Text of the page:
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 ¤ Introduction
 ¤ Results
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Year : 2015  |  Volume : 11  |  Issue : 3  |  Page : 193-197

Comparison of palanosetron with ondansetron for postoperative nausea and vomiting in patients undergoing laparoscopic cholecystectomy under general anesthesia

Department of Anesthesiology, ESIC Hospital, Sector 15, Rohini, New Delhi, India

Date of Submission03-Dec-2013
Date of Acceptance22-Jan-2014
Date of Web Publication2-Jul-2015

Correspondence Address:
Dr. Neha Baduni
GH 12/183, Paschim Vihar, New Delhi - 110 087
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Source of Support: None, Conflict of Interest: None

DOI: 10.4103/0972-9941.140219

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 ¤ Abstract 

Background: Post-operative nausea and vomiting (PONV) is a 'big little' problem especially after laparoscopic surgeries. Palanosetron is a new potent 5 hydroxy tryptamine 3 antagonists. In this randomized double blind clinical study we compared the effects of i.v. ondansetron and palanosetron administered at the end of surgery in preventing post-operative nausea and vomiting in patients undergoing laparoscopic cholecystectomy under general anesthesia. Materials and Methods: A total of 100 subjects between 18-60 years with Apfel score ≥2, were randomly assigned into one of the two groups, containing 50 patients each. Group A received ondansetron 4 mg i.v. and Group B received palanosetron 0.07 5mg i.v. both as bolus before induction. The incidence of nausea, retching and vomiting, incidence of total PONV, requirement of rescue antiemetics and adverse effects were evaluated during the first 24 h following end of surgery. Results: The incidence of nausea was significantly lower in patients who had received palanosetron (16%) as compared to ondansetron (24%). Need of rescue antiemetics was significantly higher in patients receiving ondansetron (32%) as compared to palanosetron (16%). The incidence of total PONV was also significantly lower in group receiving palanosetron (20%) as compared to ondansetron (50%). Among the side effects, headache was noted significantly higher with ondansetron (20%) as compared to palanosetron (6%). Conclusion: Palanosetron has got better anti-nausea effect, less need of rescue antiemetics, favourable side effect profile and a decrease in the incidence of total PONV as compared to ondansetron in 24 h post operative period in patients undergoing laproscopic cholecystectomy under general anesthesia.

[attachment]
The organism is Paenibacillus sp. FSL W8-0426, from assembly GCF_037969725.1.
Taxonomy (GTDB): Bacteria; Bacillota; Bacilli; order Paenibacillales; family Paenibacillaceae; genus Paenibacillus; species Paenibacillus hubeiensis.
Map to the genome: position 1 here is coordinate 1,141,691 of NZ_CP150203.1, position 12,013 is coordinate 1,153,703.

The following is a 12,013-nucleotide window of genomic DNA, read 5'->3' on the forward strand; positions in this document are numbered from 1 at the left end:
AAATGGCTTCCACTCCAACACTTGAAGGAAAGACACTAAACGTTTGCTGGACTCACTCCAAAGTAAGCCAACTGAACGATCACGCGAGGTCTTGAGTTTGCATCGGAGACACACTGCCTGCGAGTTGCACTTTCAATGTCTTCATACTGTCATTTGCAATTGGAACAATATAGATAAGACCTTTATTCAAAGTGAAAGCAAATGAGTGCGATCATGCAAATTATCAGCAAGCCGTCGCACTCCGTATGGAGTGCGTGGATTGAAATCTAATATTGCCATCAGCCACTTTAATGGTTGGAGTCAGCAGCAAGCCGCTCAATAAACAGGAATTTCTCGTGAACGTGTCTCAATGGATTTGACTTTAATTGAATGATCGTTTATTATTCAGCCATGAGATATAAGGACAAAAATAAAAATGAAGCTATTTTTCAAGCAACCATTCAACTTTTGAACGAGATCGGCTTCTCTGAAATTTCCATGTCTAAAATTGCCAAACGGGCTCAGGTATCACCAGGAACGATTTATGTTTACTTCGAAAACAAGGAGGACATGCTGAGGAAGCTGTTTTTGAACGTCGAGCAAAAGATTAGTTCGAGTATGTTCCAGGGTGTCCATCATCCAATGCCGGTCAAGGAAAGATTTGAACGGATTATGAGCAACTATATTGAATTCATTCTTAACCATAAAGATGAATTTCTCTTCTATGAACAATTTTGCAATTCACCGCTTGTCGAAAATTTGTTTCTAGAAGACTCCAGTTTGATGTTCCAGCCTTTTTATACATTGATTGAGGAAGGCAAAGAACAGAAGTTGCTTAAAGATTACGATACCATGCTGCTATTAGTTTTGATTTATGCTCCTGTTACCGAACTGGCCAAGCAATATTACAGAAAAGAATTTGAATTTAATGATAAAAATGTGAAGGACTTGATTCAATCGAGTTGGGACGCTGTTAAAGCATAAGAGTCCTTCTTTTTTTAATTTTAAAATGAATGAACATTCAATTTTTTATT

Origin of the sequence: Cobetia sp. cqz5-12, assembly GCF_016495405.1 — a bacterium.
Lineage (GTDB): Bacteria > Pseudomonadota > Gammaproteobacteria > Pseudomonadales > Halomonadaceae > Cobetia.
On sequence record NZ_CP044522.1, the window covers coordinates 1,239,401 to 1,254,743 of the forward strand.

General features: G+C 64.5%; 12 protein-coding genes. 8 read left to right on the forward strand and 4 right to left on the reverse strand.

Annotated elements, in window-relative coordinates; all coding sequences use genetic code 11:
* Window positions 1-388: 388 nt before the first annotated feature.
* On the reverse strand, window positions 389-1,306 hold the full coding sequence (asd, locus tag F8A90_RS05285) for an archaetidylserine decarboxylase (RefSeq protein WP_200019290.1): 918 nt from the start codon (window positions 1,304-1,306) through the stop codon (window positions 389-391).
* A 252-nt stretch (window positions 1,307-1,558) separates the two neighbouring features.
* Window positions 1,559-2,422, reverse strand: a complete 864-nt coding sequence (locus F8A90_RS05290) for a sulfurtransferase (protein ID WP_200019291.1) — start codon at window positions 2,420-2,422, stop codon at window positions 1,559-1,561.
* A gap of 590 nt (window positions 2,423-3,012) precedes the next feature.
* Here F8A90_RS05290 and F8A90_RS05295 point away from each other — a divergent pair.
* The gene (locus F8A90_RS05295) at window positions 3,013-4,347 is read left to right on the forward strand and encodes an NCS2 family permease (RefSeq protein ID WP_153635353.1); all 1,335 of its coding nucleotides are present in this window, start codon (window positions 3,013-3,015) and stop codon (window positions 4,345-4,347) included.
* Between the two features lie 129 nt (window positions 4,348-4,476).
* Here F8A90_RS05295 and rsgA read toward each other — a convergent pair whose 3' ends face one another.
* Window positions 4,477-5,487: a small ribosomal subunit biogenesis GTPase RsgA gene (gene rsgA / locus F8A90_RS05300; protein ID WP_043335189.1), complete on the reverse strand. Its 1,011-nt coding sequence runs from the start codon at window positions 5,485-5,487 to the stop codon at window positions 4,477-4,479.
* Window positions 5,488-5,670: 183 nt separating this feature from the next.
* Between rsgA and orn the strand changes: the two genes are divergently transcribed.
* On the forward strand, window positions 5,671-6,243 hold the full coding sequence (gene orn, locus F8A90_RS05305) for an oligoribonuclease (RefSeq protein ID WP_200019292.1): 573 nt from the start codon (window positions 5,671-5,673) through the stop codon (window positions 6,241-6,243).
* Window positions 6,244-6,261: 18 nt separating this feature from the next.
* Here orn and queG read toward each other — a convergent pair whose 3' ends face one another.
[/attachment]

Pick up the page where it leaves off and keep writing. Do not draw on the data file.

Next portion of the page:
Keywords: Laparoscopic, nausea, ondansetron, palanesteron, post operative, vomiting

How to cite this article:
Bhalla J, Baduni N, Bansal P. Comparison of palanosetron with ondansetron for postoperative nausea and vomiting in patients undergoing laparoscopic cholecystectomy under general anesthesia. J Min Access Surg 2015;11:193-7

How to cite this URL:
Bhalla J, Baduni N, Bansal P. Comparison of palanosetron with ondansetron for postoperative nausea and vomiting in patients undergoing laparoscopic cholecystectomy under general anesthesia. J Min Access Surg [serial online] 2015 [cited 2022 Sep 27];11:193-7. Available from:

 ¤ Introduction Top

Post operative nausea and vomiting (PONV) are distressing symptoms that commonly occur after laparoscopic surgery performed under general anesthesia. [1] Vomiting may cause dehydration, electrolyte imbalance, disruption of surgical repair and increase in the perception of pain. A number of pharmacological agents (Antihistaminics, butyrephenones, dopamine receptor antagonists) have been tried for the prevention and treatment of PONV but undesirable adverse effects such as excessive sedation, hypertension, dry mouth, dysphoria, hallucinations and extrapyramidal symptoms have been noted. [2]

The 5-HT3 receptor antagonists are popular drugs for PONV prophylaxis because of their better efficacy to older drugs and favorable side effect profile. Palonosetron is a novel, highly potent and selective second generation 5-HT3 receptor antagonist that has a strong receptor binding affinity and a long plasma elimination half life (40 h), making it more efficacious and cost effective as compared to older agents of its group. [3],[4],[5] And it is further differentiated from other 5HT3 receptor antagonists by interacting with 5HT3 receptors in an allosteric, positively cooperative manner at sites different from those that bind with ondansetron.­­